There is a lot that can be done tactically and strategically to shift accuracy and downgrade an opponent's chance of success. You are expected to use spells, consumables, active class abilities, and things like feint, demoralize, and flanking to improve your chances of success. Combat maneuvers like Trip and Grapple that target weak save DCs are also meant to be compelling strategies. Faced with a superior foe blindly attacking it is meant to be somewhat of a frustrating experience because it is a losing strategy and should feel like that.
I'm glad that higher level creatures aren't actually too hard to hit in actual play so you don't end up having useless rounds. And I assume some monsters can do the same, so low level foes can still be a threat at higher levels, right? What type of modifiers are we looking at in normal play?

That said I can get how this might be a frustrating experience for some people. I like games with a lot of uncertainty where we have no idea how things will turn out. I can understand enjoying at least making a dent even if it is a small dent.
It's not about uncertainty for the whole fight. That's the wrong scale for what I'm talking about. It's about waiting 15 minutes for an action, doing nothing, then waiting 15 minutes for your next action. That's half an hour of uselessness for a single whiff round, and for me when playing a 3 hour session every other week that's just unbelievably sucky. Sure, there will be times the dice gods frown on us, but at most 1/4 of the time - regardless of how tough the foe is. When it starts getting below that and you can miss multiple rounds in a row the mechanics are providing more of a frustration than enjoyment.

Though this does make an assumption that combat isn't significantly faster then a game like 5e or 13th Age - if you get to your rounds faster that's less downtime so being ineffective in one round isn't as large a deal. How's combat speed?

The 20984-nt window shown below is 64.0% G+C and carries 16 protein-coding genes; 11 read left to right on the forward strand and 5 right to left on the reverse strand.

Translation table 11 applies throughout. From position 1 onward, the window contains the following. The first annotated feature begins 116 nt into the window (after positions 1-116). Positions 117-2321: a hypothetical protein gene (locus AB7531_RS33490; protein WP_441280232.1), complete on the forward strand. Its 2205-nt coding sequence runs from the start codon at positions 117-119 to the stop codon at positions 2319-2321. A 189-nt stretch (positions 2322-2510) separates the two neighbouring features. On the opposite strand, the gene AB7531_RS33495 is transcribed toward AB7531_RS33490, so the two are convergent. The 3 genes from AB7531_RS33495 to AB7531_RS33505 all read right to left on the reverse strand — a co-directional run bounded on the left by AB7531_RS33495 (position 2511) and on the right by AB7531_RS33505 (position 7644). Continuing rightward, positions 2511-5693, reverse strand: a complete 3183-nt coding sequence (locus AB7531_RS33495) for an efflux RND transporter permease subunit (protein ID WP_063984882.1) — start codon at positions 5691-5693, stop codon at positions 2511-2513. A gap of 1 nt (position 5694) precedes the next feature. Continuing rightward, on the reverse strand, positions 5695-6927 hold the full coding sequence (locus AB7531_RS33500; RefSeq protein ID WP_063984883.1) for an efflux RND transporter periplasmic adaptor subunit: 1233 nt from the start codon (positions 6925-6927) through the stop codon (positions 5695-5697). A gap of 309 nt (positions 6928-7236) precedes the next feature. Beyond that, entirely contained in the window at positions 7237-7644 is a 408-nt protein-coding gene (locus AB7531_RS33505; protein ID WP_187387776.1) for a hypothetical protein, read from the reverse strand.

I will add that a monster that is 3 or 4 levels higher than you is supposed to be meaningfully stronger and facing one is supposed to be a big event.
I'm not talking about making a fight easier - same level of uncertainty taken as a whole. Just every character will likely make some contribution every round.
 

5ekyu

Adventurer
By default Pathfinder 2 utterly rejects bounded accuracy. The narrative of the game is one in which goblin warriors are scenery to a 5th level party and are not included in the encounter budget. I expect we will eventually get some kind of troop mechanic to represent larger groups. They want lower level enemies to make you feel strong and powerful.

There will be extensive coverage of removing the level bonus from the game in the Gamemastery Guide. They will explain in detail how it effects the narrative of the game, what it means for encounter design including new guidelines for the variant. One of the things they are focused on is when they provide a variant is adequately explaining how to implement it and its impact on play.
"The narrative of the game is one in which goblin warriors are scenery to a 5th level party and are not included in the encounter budget."

Same as in 5e. I really see no difference here. The CR system DMG explicitly tells GM to "dont count monsters whose cr is "significantly lower" than the average party CR unless some aspect of the cresture or scene will allow them to significantly contribute to the difficulty.

I use them as and describe them as "scenery" all the time. Honestly your basic goblin fighters in 5e vs 5th level party without some scene swerve are scenery, just as you describe in PF.